Post Author: Bill Pratt
Yesterday, I posted on the issue of free will and God’s knowledge of of human free acts in the future. This is an area the church has grappled with for centuries. But how do other major worldviews deal with this issue?
Most atheists think they can avoid the issue by denying that God (or divine fate) exists. Unfortunately, once you banish an ultimate mind as the source of the universe, you are only left with impersonal physical laws operating on matter and energy.
So free will, for the atheist, is just an illusion that our highly evolved brain gives us. Fundamentally, we are completely determined in our actions and choices by chemistry and physics, by the mechanistic movement of atomic particles . Free will, under atheism, does not exist. So the atheist does not really solve the problem of fate and free will. He just rids us of both, thus denying that the problem is real.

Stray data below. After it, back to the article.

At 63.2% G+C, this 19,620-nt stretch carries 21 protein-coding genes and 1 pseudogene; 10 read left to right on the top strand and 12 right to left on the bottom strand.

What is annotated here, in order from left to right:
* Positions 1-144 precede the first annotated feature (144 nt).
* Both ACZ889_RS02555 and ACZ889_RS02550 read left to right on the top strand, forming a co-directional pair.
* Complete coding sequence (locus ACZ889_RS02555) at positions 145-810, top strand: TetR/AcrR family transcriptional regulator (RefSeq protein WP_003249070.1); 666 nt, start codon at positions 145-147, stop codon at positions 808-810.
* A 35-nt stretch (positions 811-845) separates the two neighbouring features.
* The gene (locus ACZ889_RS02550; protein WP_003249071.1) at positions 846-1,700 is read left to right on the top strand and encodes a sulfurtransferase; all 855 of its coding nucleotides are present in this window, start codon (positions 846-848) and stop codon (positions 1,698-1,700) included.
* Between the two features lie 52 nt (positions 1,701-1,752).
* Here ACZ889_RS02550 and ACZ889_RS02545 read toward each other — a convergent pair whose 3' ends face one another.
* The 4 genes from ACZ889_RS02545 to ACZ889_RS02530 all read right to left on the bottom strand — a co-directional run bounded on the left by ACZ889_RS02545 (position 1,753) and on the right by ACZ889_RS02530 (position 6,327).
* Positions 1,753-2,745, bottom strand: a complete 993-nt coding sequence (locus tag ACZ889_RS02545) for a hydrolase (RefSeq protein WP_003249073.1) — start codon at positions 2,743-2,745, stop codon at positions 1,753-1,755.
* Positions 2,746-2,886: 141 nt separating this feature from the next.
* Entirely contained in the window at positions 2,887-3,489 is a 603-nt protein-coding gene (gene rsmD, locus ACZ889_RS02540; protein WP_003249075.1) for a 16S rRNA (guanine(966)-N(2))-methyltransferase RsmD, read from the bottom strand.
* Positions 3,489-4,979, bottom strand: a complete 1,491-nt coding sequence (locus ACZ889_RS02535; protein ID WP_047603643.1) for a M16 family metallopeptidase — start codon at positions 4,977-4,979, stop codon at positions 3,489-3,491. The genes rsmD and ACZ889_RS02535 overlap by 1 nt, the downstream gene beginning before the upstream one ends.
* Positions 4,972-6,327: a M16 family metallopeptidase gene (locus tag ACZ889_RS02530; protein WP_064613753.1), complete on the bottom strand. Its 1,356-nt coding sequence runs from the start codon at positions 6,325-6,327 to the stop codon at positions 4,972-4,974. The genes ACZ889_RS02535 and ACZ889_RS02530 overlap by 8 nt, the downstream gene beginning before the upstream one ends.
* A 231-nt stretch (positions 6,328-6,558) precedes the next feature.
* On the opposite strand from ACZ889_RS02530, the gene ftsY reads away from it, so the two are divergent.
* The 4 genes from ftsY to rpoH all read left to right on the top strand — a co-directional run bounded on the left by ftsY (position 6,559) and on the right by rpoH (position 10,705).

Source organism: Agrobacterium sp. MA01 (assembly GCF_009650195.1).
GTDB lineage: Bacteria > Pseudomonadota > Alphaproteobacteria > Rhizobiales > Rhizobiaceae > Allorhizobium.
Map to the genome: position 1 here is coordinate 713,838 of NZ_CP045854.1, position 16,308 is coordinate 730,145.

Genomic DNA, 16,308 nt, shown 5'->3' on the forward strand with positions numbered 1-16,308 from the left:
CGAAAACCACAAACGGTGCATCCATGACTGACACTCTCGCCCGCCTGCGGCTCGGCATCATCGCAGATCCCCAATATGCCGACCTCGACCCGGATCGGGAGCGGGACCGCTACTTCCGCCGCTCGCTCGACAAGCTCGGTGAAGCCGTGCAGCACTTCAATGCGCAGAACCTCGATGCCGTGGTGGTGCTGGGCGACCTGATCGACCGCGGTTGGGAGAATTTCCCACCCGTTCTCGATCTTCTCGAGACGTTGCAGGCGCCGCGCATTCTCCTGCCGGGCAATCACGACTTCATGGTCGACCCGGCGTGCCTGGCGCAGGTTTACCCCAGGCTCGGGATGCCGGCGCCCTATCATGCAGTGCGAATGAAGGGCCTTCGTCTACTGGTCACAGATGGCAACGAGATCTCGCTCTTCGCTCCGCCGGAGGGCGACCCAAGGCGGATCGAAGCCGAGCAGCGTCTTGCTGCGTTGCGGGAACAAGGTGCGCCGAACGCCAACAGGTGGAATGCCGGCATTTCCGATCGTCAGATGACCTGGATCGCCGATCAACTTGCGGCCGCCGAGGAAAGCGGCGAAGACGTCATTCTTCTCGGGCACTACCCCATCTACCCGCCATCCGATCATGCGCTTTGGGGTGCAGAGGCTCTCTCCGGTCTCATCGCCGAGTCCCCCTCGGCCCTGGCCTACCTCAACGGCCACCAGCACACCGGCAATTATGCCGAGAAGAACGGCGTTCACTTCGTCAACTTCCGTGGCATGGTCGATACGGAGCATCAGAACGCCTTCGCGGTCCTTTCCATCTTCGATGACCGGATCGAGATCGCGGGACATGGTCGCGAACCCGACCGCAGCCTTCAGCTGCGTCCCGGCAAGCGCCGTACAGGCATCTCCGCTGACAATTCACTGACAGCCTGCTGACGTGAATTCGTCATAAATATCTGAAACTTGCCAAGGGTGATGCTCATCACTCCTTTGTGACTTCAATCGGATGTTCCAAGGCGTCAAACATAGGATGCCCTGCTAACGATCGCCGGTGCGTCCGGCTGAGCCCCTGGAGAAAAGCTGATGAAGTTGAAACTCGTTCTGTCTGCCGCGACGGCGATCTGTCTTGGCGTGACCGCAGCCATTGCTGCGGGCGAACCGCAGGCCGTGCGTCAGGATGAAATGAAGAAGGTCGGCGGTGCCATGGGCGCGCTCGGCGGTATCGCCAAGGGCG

Monistic Pantheists argue that all of earthly life is just an illusion, that we are actually part of one ultimate, impersonal being. When we realize that we are part of this one ultimate being, the illusion of our individual lives ends as we merge with the ultimate being.
In this sense, our individual free will is also an illusion because we, ourselves, are an illusion. The only thing that really exists is this ultimate, impersonal being. Their solution to the problem is to affirm divine fate at the complete expense of human free will or even true human existence.
Oddly enough, even though the theistic God seems to cause problems with the existence of human free will, without a personal God, free will cannot exist!
The Christian concept of God allows for mind to precede and transcend matter, which allows human free will to exist, in opposition to atheism (who only believe matter exists).
Christians also recognize that individual people exist apart from God, in opposition to pantheism. The concept of human free will cannot exist without individual humans truly existing. This the Pantheists deny.
Even though we Christians struggle with this doctrine, as do other theistic religions, at the end of the day a personal God is the best ground and source for free will. Get rid of God, and free will quickly vanishes.